Until five years ago, every plant I ever owned died. When I learned most house plants can live forever, I was determined to cultivate a green thumb. Now, after years of more than 40 plants and zero casualties, I want to share the most basic and helpful things I’ve learned about being a plant parent.
WITH WATER, LESS IS MORE
You will kill a plant much faster by overwatering than underwatering. Consistently watering a plant more frequently than needed will cause root rot, a disease that contaminates the soil and pot. Alternatively, if you consistently underwater most plants will show signs of distress before they are doomed.
Your plant’s watering needs depend on a variety of factors, so rather than following a schedule use a wood chopstick to determine how quickly your plant dries out. Push the entire chopstick into your plant’s soil. After about 20 minutes, pull out the chopstick and feel how wet it is, how far down. Some plants (like succulents and other desert plants) like to dry out completely between waterings while others prefer to stay slightly damp (like tradescantias).
When you water your plant — no matter the type — soak it thoroughly. Avoid giving plants small amounts of water at a time, as this will create unevenly wet soil which makes it difficult to judge when the plant needs more. Root rot doesn’t occur from a single watering in a well-draining pot, so drench the plant until water flows out of the bottom.
The signs of over and underwatering can be similar, so I always err on the side of underwatering until I get to know a new plant.
CHECK YOUR WINDOWS
The amount of natural light in your home depends largely on the orientation of your windows. Windows that face south provide the most direct light for the longest period of the day. If you have an unobstructed south-facing window, only desert plants like succulents and snake plants may thrive in the windowsill. That said, many plants would be happy below the window (out of direct light) or a few feet away.
East-facing windows offer direct morning light and west-facing windows provide intense afternoon light. North-facing windows provide indirect light throughout the day and are best for low-light and shade plants.
To determine if you get direct sunlight, hold a piece of paper in front of a window and place your hand between the window and the paper so it casts a shadow on the paper. The sharper and darker the shadow, the more direct the light. Note how the shadow changes if you take a step away or to the side of the window.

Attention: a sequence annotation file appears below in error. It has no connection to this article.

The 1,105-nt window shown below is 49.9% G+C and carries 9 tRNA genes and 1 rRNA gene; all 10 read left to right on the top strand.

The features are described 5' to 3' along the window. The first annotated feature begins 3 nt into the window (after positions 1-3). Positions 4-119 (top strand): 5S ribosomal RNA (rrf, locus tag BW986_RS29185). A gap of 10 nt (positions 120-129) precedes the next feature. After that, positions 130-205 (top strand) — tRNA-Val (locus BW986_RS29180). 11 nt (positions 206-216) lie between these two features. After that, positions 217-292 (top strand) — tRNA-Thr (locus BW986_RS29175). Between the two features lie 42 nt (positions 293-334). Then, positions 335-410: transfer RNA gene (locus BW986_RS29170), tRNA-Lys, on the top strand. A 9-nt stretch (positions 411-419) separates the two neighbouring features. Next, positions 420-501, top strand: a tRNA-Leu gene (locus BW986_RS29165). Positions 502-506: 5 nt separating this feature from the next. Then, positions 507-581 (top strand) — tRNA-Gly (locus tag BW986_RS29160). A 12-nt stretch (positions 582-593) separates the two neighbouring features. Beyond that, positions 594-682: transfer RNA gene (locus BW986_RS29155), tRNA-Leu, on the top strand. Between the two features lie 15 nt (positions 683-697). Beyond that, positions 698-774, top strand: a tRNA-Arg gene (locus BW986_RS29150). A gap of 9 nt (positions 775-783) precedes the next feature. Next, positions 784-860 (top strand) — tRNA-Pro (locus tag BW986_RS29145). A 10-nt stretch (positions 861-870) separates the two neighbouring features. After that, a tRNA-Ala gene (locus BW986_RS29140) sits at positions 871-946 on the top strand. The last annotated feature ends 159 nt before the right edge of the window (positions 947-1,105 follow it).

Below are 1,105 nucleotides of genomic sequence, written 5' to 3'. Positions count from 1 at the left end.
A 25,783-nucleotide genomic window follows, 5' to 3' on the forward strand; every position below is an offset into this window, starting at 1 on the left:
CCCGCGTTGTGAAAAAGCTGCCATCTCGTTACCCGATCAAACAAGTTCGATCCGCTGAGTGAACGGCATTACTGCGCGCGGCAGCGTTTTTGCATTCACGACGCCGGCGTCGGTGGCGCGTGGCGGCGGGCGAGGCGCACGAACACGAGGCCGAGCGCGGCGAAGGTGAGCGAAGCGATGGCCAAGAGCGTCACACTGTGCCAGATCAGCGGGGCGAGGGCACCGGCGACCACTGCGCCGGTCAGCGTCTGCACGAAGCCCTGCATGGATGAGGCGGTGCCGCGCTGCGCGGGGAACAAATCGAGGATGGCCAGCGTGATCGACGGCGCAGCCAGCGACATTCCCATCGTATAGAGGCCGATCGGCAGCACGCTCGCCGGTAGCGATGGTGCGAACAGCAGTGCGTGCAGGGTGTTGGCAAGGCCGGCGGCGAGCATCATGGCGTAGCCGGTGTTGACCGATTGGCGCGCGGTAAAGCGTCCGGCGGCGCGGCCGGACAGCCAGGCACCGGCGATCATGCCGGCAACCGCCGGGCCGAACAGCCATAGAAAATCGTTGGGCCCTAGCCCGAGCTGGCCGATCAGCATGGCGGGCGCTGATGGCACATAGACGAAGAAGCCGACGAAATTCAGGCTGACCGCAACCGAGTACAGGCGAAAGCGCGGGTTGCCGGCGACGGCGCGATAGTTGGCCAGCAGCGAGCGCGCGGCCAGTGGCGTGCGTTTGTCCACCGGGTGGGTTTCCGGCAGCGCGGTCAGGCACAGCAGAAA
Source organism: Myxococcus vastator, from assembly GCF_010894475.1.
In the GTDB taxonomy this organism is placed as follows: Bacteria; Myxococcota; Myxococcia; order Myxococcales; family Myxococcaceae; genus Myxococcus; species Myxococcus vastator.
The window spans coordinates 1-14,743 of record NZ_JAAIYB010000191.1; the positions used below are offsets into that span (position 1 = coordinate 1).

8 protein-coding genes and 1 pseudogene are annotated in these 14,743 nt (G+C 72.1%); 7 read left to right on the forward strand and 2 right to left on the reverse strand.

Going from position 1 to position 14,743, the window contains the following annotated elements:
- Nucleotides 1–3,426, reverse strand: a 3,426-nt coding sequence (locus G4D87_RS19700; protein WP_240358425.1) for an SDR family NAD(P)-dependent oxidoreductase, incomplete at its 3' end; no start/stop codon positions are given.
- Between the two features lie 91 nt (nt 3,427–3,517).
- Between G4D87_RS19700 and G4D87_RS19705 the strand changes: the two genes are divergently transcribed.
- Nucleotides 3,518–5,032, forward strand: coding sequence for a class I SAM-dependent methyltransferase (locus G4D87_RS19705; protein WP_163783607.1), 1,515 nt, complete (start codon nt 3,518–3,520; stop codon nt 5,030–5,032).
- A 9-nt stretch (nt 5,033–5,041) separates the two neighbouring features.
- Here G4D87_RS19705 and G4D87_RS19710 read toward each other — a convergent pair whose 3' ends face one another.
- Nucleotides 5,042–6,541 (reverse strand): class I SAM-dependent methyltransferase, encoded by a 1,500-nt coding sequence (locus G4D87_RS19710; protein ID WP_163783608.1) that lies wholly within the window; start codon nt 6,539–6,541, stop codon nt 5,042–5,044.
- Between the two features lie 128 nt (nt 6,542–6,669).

If your plant becomes “leggy,” meaning the stems begin to stretch without growing leaves, your plant is not getting enough light. A plant receiving too much light might drop its leaves, appear dry and crisp or even develop sunburns that look like discolored patches. Finally, plants will often grow toward the conditions they want. If you notice a plant growing toward the sun, it might need more light.
Try moving your plants to different windows in your home until you find the right spot for each plant.
PRIORITIZE PROPER POTS
When choosing a container for your plants be sure to select one with a drainage hole. Without proper drainage your plant could sit in a puddle that can quickly lead to root rot. If you use a container that doesn’t have drainage (a cachepot) you can keep the plant in its plastic growing container and place the whole thing directly in the cachepot. That way you can easily remove the plant to dump excess water.
Eventually, all potted plants need to be repotted either because they have outgrown their containers or because they have used all the nutrients in their soil. If you notice roots coming out of the drainage hole in the bottom of a pot, your plant might be root-bound. You can also check the roots by gently removing the plant from the pot.
Plants can become root-bound when the roots run out of space to grow and begin to circle around inside the pot. When you repot a root-bound plant, use clean pruning shears or a knife to make a few vertical cuts in the root ball to help break it up and repot with fresh potting soil. Use a pot that is an inch or two larger in diameter than the old one. Be careful not to put plants in pots that are too big as this can lead to uneven watering.
Being a good plant parent takes practice. You will likely kill a few while you’re learning but don’t give up on a plant that looks stressed. Many popular houseplants grow like weeds in their native environments and can recover from stress if given the right care.
3 HOUSEPLANTS FOR BEGINNERS
Snake plants (Dracaena trifasciata) are notorious for tolerating low-light conditions but if given full, direct light can quickly grow to several feet tall. They are drought tolerant and love to be ignored. If you underwater a snake plant the leaves will look shriveled and you can easily course-correct by watering more frequently.
ZZ plants (Zamioculcas zamiifolia) are perfect for a bright, north-facing window. They are drought tolerant so be careful not to overwater.
Nerve plants (Fittonia albivenis) do well in most light conditions except direct light, so avoid south-facing windows. Nerve plants come in a few colors and need a decent amount of water. They are great for beginners because they show early signs of distress: When they need water, the leaves become soft and wilted. If they get too much sun, they drop leaves.
For more tips and resources, check out my fave plant parenting podcast “Bloom and Grow Radio” at
bloomandgrowradio.com or @bloomandgrowradiopod on Instagram. Episode 46: “Understanding Natural Light” was an especially big game changer for me.
If you’re ready to become a plant parent, check out Grounded Plants, an online plant shop owned by D.C. locals Mignon Hemsley and Danuelle Doswell at grounded-plants.com. You can also follow them on Instagram @groun.ded.